Scribbling and Sharpening

In the past I have often scribbled about hammered silver coin caches, Anglo-Saxon hoards, Roman burials and all the other magnificent finds made by detectorists. I was privileged and very lucky to have the opportunity to relive the exploits of the finders and tell their stories. And for that I think myself very fortunate and honoured to do so. That’s how I get my ‘fix’ even today. Today’s offering is rather mundane.

The teacher always had an ‘industrial’ pencil sharpener attached to the desk at the front of the class.

If you are of a certain age you will remember the pencil sharpener attached in a rickety fashion to the edge of the table in your secondary classroom. Probably not, but I have vivid memories of countless disasters trying to sharpen my pencils. Something starting off at a length of  five or six inches usually ended up annihilated and unusable. I hated them.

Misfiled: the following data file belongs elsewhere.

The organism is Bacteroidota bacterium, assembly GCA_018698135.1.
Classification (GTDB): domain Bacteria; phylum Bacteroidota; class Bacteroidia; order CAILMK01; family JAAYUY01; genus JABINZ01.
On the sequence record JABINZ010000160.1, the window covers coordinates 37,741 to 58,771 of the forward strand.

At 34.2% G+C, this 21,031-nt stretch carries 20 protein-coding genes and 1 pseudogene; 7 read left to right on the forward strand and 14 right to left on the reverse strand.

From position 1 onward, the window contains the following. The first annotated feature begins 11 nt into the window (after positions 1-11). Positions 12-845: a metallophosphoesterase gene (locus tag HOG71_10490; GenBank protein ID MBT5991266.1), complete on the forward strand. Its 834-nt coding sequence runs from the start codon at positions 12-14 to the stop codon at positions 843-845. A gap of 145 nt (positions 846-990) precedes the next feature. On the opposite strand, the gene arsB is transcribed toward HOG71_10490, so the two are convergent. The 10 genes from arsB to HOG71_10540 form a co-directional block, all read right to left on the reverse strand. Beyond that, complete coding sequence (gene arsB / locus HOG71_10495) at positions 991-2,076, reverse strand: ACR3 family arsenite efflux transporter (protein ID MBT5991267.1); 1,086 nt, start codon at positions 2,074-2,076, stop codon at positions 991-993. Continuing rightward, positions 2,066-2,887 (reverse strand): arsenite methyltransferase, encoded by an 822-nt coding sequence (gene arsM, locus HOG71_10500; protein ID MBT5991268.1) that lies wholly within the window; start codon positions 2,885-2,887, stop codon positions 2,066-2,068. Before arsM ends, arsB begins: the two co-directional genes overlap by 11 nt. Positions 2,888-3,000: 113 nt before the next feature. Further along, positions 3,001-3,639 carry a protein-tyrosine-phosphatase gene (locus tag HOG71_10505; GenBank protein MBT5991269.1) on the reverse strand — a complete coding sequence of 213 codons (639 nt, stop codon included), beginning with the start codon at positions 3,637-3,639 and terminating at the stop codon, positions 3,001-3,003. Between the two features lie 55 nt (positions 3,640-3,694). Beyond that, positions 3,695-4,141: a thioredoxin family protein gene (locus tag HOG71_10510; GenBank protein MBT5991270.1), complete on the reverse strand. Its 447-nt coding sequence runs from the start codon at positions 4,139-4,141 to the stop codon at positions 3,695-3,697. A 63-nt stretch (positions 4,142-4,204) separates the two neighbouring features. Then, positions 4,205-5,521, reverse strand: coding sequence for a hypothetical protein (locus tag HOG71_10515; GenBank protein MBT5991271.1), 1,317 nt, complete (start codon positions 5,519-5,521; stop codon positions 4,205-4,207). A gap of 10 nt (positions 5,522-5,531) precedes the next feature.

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Does this fit the bill … ?

Late in January 2009, Pete, a detectorist living in Thornaby near Stockton-on-Tees, found something that closely resembled yet another tractor part. He told me that  all bits of metal like that usually end up in the scrap bin or the bucket marked ’unidentified’. This item looked so insignificant, he almost slung it in the hedge without a backward glance. I’m pleased he didn’t. No doubt he is too! I am reminded of that good piece of advice given to me when I first started detecting, and that was to never throw anything away. 

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